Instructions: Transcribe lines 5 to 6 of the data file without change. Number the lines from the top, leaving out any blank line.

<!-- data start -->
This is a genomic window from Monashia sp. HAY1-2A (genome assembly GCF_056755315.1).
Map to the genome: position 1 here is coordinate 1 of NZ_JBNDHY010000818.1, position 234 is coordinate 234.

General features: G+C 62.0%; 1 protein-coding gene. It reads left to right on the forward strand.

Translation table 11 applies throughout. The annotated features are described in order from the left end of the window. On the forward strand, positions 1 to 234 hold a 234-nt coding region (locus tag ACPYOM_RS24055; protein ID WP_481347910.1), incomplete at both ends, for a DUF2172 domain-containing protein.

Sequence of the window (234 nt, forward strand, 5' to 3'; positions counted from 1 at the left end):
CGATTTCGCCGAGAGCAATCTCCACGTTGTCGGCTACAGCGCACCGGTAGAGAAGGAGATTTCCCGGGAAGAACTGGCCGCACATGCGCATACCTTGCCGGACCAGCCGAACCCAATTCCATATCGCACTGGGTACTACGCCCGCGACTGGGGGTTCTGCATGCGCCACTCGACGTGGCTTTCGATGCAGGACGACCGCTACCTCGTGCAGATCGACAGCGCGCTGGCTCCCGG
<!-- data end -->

Sequence of the window (234 nt, forward strand, 5' to 3'; positions counted from 1 at the left end):
CGATTTCGCCGAGAGCAATCTCCACGTTGTCGGCTACAGCGCACCGGTAGAGAAGGAGATTTCCCGGGAAGAACTGGCCGCACATGCGCATACCTTGCCGGACCAGCCGAACCCAATTCCATATCGCACTGGGTACTACGCCCGCGACTGGGGGTTCTGCATGCGCCACTCGACGTGGCTTTCGATGCAGGACGACCGCTACCTCGTGCAGATCGACAGCGCGCTGGCTCCCGG